The aircraft has a digital glass cockpit with multi-function displays, which have replaced the analogue instrumentation of the T.1/T.1A. An updated head-up display (HUD), the introduction of hands on throttle‑and‑stick (HOTAS) controls with a full IN/GPS navigation system and moving map display, are just some of the new cockpit displays, mission avionics and systems that have been incorporated to prepare the student for a frontline fast‑jet, such as Typhoon or F-35.
The Embraer EMB‑500 Phenom 100 is an entry level business jet, or Very Light Jet (VLJ) developed by the Brazilian aircraft
manufacturer Embraer. The aircraft which first flew in July 2007 is operated in the private, commercial and military sector.
The Phenom's destined for the RAF are built in Melbourne, Florida, USA, but delivered through Embraer's military facility in Brazil.
In July 2017, the first Phenom's arrived at Cranwell, equipping RAF No. 45 Squadron (part of No. 3 Flying Training School) replacing the King Air B200 and B200GT in the multi‑engine aircrew training role. Official training started in 2018.
With a touchscreen cockpit and comprehensive navigation, communications and flight safety suite, the Phenom is an ideal training aircraft to prepare students selected to fly multi‑engine aircraft for frontline service, such as the Boeing C‑17A Globemaster III and the Airbus A400M Atlas C.1. It provides training in the complexities of flying with a second engine, operating at high altitude, multi‑aircraft formations, asymmetric flying, crew resource management, emergency and airways procedures.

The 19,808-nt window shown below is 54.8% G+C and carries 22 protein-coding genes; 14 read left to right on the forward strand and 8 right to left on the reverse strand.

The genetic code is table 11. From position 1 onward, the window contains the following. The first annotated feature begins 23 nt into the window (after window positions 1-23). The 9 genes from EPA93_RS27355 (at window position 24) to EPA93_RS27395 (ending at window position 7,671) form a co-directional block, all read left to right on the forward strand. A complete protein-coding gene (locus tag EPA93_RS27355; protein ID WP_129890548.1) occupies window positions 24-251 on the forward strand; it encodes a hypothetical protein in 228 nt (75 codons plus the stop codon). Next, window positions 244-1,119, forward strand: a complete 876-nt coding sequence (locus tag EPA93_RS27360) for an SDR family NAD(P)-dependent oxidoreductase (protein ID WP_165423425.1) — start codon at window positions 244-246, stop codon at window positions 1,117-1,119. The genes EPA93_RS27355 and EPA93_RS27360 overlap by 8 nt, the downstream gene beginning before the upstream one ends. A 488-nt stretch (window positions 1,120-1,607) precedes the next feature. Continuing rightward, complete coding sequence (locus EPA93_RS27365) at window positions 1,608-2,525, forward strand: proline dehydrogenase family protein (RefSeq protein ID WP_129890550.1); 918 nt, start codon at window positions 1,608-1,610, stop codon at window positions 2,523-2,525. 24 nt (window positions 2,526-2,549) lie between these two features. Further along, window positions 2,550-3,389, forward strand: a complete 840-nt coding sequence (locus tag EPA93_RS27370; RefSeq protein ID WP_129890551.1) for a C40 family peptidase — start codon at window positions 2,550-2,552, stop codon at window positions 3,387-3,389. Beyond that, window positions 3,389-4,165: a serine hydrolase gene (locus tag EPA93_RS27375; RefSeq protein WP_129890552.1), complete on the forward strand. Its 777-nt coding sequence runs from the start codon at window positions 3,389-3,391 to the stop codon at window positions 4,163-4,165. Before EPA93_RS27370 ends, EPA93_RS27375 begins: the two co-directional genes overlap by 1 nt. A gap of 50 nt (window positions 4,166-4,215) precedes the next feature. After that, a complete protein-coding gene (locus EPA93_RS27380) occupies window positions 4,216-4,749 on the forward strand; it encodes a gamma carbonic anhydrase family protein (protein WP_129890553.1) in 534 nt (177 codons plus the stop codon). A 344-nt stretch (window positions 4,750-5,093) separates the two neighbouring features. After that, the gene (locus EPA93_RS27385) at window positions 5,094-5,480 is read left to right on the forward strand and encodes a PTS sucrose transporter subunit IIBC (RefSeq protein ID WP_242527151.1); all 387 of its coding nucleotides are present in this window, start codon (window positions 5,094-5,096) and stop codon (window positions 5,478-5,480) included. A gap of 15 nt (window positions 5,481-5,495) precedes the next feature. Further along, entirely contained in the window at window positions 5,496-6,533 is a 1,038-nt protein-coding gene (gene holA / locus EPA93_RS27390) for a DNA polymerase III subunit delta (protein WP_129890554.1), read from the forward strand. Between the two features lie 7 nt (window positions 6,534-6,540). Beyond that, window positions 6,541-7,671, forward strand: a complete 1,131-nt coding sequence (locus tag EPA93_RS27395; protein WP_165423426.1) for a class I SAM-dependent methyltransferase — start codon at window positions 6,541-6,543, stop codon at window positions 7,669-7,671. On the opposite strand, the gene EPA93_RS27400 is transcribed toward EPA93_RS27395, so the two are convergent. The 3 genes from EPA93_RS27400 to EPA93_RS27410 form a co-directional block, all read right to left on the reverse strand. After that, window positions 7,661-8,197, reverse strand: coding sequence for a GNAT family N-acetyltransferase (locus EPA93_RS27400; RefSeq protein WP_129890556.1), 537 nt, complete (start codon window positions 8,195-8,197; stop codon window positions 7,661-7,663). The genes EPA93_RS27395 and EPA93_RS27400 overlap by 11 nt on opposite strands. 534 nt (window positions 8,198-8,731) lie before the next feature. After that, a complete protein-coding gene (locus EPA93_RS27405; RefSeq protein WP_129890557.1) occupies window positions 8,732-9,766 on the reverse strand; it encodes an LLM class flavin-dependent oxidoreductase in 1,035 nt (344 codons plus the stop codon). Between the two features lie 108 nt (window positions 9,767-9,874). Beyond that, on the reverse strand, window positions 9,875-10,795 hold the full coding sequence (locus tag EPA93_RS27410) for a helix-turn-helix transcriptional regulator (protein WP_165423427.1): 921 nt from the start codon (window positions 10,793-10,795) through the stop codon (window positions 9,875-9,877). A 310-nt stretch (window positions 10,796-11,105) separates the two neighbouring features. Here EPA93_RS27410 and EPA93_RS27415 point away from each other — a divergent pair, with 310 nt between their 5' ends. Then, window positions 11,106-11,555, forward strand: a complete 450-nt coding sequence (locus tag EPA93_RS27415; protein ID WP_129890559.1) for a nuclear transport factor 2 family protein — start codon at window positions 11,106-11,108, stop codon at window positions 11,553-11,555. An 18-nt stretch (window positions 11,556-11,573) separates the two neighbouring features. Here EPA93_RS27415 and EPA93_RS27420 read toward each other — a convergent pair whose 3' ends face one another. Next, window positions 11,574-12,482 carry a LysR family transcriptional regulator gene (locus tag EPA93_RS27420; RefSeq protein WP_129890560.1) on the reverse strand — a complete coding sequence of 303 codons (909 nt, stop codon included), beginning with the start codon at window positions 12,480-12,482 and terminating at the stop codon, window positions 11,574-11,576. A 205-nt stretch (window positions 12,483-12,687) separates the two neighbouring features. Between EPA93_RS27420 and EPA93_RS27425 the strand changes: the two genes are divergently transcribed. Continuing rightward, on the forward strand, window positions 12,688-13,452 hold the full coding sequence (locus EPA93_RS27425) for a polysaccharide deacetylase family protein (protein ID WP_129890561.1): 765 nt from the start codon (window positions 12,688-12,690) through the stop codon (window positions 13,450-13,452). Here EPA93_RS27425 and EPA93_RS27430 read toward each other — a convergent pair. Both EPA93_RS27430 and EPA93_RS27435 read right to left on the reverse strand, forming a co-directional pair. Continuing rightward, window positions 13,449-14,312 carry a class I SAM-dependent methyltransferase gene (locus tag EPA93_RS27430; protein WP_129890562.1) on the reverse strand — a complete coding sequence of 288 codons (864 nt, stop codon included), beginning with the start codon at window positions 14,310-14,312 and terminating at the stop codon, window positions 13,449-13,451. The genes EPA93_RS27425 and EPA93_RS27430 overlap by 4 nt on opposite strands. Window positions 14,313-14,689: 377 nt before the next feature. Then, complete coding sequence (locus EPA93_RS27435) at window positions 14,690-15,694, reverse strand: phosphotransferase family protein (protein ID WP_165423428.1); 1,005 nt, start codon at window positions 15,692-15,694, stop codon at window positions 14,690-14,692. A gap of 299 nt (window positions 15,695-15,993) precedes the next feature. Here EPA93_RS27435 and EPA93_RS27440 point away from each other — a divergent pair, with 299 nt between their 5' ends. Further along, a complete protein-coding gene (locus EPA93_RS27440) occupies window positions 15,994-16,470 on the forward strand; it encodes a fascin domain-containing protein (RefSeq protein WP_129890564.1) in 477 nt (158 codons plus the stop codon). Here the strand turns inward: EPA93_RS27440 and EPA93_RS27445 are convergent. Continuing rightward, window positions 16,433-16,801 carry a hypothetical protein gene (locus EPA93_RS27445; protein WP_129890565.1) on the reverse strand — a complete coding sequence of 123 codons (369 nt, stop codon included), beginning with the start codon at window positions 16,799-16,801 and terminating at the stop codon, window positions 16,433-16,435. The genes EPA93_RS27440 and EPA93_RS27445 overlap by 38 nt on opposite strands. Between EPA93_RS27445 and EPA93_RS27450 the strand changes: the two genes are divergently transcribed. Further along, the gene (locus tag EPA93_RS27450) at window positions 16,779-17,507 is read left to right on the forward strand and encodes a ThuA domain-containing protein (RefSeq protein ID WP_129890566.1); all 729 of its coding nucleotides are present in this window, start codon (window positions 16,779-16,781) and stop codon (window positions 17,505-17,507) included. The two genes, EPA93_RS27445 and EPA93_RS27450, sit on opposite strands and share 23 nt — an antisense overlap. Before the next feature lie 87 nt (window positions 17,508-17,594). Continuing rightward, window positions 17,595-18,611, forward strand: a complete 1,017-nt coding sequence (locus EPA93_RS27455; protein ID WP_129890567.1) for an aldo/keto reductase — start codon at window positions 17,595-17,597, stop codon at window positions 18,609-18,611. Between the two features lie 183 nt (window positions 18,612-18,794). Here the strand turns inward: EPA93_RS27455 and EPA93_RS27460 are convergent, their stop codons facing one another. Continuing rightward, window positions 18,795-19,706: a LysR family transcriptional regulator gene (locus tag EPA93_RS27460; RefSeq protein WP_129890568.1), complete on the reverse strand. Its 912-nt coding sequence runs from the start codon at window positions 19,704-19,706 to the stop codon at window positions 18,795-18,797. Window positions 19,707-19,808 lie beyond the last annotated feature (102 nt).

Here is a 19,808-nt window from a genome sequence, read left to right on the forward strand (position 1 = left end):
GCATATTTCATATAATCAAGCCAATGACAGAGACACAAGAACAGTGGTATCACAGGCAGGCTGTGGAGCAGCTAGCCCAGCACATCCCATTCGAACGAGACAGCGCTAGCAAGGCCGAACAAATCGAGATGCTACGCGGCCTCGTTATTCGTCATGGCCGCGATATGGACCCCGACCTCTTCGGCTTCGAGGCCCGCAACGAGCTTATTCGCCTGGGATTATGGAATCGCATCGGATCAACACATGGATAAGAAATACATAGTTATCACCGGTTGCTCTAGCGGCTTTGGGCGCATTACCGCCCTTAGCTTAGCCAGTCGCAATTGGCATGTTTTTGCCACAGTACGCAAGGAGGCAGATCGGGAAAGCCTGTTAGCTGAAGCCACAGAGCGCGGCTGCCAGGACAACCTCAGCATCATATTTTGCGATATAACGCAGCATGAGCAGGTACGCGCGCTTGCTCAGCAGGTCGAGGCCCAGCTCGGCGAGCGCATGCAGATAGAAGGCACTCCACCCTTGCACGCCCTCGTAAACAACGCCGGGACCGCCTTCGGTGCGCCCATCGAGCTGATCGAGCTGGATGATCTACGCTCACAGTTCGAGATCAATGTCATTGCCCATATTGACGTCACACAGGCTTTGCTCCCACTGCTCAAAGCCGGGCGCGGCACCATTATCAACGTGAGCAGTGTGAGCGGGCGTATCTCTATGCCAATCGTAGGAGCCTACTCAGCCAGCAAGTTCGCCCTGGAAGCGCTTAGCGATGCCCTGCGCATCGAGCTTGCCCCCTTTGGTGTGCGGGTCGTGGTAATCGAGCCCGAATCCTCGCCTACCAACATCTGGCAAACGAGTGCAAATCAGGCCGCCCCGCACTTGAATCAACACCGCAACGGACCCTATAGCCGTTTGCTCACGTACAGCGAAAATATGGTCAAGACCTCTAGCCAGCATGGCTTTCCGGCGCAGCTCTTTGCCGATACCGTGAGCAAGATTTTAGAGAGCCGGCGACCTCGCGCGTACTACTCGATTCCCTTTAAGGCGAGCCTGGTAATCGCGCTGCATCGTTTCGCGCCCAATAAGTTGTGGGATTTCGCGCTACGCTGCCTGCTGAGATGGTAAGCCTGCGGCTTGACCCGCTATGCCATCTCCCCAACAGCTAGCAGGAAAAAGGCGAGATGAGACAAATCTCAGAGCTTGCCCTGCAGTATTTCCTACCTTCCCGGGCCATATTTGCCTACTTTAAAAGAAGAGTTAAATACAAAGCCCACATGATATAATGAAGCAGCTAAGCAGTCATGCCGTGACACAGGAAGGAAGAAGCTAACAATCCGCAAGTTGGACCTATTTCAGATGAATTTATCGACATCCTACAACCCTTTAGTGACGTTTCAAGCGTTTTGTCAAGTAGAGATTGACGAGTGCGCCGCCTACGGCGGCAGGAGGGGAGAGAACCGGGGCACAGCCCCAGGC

The Phenom is powered by two rear‑mounted Pratt & Whitney Canada PW617F turbofan engines which develop 3,640lbs thrust with dual Full Authority Digital Engine Control (FADEC). The aircraft can high speed cruise at 405 knots (466mph or 750km/h) and reach an altitude of 41,000ft (12,497m).
The Airbus A400M is a four‑engine turboprop military transport aircraft designed as a tactical airlifter with strategic capabilities
to replace the older transport aircraft, such as the Transall C‑160 and Lockheed C‑130 Hercules.
Designed by Airbus Military (now Airbus Defence and Space) the A400M's maiden flight took place on 11th December 2009 with the aircraft entering service with the French Air and Space Force in September 2013. Along with the U.K. other operators include Germany, Spain, Turkey, Belgium, Luxembourg and Malaysia.
The A400M was nicknamed ‘Grizzly’ by the Airbus test crews, but when the aircraft entered service with the RAF in 2014 with No.'s 24, 70 & 206 Squadrons, all at Brize Norton, the RAF adopted the name ‘Atlas’.
With a crew of two pilots and a loadmaster, the Atlas features a full glass cockpit, a fly‑by‑wire flight control system with side‑stick controllers and a flight envelope protection system, the latter which prevents the pilot from making control commands which could exceed the structural and aerodynamic operating limits of the aircraft.